Kojak is an American television series starring Telly Savalas as New York City Police Department Detective Lieutenant Theo Kojak. The show was created by Abby Mann, an Academy Award winning film writer best known for his work on drama anthologies such as Robert Montgomery Presents and Playhouse 90. Mann developed the project as a gritty police procedural, but with a subtext focusing on institutionalized prejudice and the civil rights of suspects and witnesses.
The series was set in the New York City Police Department’s Eleventh Precinct Manhattan South Patrol. Drama revolved around the efforts of Kojak, a tough, incorruptible, bald, and dapper New York City policeman fond of Tootsie Roll Pops and using the catchphrase, “Who loves ya, baby?” Kojak was stubborn and tenacious in his investigation of crimes. He also displayed a dark, cynical wit, and a tendency to bend the rules if it brought a criminal to justice. Savalas described Kojak as a “basically honest character (who is) tough but with feelings. He’s the kind of guy who might kick a hooker in the tail if he had to, but they’d understand each other because maybe they grew up on the same kind of block.” Kojak’s Greek American heritage, shared by actor Savalas, was featured prominently in the series.
Kojak was also revolutionary for the amount of shots filmed on the streets of New York. While early episodes were mostly filmed on set, with stock shots taken on the actual New York City streets, the first episode called “Siege of Terror” featured numerous street shots, specifically during the opening of the show.
Originally airing on October 24, 1973, the plot revolved around a robbery of armored car guards that morphs into a deadly hostage standoff, with Kojak as the negotiator. Half the gang escaped with the cash, but when the other half is cornered, they invade a surplus store, crammed with guns and ammo. The robbers also had bargaining chips: 5 people in the building, plus a badly wounded patrolman. While young detective Bobby Crocker pursues the thieves who got away, Kojak smooth-talks Jerry Talaba (played by Harvey Keitel) to get the hostages out. Hothead Talaba demands a fueled 707 at JFK, or he’ll “start killing the hostages, then toss them out before the TV cameras and hundreds of spectators, one by one!”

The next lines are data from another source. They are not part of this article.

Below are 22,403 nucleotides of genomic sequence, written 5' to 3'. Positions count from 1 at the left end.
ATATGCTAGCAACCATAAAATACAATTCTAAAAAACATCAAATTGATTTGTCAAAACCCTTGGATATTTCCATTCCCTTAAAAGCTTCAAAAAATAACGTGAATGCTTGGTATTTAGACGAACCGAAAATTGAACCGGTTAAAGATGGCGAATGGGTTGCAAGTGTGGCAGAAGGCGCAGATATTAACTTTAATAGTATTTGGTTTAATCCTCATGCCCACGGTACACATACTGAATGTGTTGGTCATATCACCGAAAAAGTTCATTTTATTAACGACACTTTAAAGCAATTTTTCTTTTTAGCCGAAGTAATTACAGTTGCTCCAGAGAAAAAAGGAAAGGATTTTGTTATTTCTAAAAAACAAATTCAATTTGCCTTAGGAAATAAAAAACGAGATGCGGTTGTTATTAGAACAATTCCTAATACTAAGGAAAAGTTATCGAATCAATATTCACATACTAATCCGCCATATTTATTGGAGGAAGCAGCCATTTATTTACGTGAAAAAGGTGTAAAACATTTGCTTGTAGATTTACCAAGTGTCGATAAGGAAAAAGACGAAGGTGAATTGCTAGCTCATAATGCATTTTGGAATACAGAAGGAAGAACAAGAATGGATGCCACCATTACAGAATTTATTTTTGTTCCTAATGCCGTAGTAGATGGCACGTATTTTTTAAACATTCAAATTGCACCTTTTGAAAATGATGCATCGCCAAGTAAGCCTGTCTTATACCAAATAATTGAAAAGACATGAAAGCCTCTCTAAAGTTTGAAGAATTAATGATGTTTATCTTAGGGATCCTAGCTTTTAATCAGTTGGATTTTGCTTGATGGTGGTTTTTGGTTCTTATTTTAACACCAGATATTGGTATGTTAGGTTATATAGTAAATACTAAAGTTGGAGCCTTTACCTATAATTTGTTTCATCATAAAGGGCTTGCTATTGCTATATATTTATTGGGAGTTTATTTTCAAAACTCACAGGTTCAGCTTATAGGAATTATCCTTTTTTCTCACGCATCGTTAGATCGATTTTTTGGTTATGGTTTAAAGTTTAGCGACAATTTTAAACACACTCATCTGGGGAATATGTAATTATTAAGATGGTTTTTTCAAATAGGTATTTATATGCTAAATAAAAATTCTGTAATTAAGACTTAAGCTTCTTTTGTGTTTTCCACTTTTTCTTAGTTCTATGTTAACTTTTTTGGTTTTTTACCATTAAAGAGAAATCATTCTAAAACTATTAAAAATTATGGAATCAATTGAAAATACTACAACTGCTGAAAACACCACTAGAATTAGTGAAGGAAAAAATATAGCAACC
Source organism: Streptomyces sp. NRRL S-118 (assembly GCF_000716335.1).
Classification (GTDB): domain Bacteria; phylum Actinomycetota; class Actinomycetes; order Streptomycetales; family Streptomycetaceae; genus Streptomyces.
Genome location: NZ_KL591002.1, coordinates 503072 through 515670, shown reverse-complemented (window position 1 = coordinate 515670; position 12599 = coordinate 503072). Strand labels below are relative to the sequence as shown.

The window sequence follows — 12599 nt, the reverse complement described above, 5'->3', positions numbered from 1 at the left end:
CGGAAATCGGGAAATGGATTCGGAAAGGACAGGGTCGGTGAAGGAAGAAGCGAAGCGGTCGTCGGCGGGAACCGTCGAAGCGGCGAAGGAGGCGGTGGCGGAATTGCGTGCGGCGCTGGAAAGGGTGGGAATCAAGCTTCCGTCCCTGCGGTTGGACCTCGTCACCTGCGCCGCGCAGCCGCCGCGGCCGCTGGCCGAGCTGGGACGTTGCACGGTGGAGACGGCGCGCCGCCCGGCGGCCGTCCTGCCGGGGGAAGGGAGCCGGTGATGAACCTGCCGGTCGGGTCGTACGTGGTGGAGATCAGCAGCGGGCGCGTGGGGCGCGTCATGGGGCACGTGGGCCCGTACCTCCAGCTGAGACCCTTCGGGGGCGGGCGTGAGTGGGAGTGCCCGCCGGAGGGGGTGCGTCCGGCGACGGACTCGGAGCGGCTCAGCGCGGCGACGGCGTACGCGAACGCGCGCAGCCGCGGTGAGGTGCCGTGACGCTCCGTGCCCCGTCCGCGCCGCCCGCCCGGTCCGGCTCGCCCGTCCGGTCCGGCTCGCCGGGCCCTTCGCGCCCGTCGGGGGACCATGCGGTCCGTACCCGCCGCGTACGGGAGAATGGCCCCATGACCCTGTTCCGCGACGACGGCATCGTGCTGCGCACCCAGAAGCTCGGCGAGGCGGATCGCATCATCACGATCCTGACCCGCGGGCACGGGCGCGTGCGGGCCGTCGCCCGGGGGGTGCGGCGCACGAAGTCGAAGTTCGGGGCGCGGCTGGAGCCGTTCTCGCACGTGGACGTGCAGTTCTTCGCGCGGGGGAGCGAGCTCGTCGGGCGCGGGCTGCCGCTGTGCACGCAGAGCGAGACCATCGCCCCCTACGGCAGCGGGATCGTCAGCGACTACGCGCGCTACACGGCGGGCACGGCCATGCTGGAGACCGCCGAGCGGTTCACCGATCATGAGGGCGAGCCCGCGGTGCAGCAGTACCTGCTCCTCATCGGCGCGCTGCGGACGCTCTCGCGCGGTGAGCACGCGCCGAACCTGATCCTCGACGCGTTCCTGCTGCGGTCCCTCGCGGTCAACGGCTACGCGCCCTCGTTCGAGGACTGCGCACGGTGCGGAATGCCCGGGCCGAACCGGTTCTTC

All of these shots were taken in Lower Manhattan. Shots showing the Brooklyn Bridge and waterfront were taken on South Street, looking towards Brooklyn. The modern building in the first and third shot is the base of 2 New York Plaza, located on Broad and South Street. The shots of the squad car (Kojak’s 1973 Buick Century) next to the Brooklyn Bridge onramp were taken on South and Water Street. The corner building in those photos is today’s Bridge Cafe, which took extensive damage during Hurricane Sandy. The housing projects are the Hamilton/Madison houses north of the Brooklyn Bridge near Corlear’s Hook. Manhattan in the early 1970s, especially lower Manhattan, was a much different place. I can’t imagine Fulton Street and Church Avenue ever being this deserted today, even on a Sunday morning.
I’m a fan of how Kojak portrayed 1970s New York City. Not every story had a happy ending, and although Kojak is masterful at wrapping up a case in a T.V. hour, it was mostly an unbiased view of cops in New York. They showcased both the good and bad of being a police officer and what living in New York was like at the time. As you can see in these actual 1970s NYC crime photos, much of lower Manhattan neighborhoods alternated between blue-collar families, and the seedy underworld. The area in which the “Siege of Terror” was shot is better showcased in these dirty, dangerous, and destitute photos of the time. Take a look at some of these stills on Lower Manhattan’s streets from Kojak’s first episode. I’ve included an embedded video of the opening credits above the photos.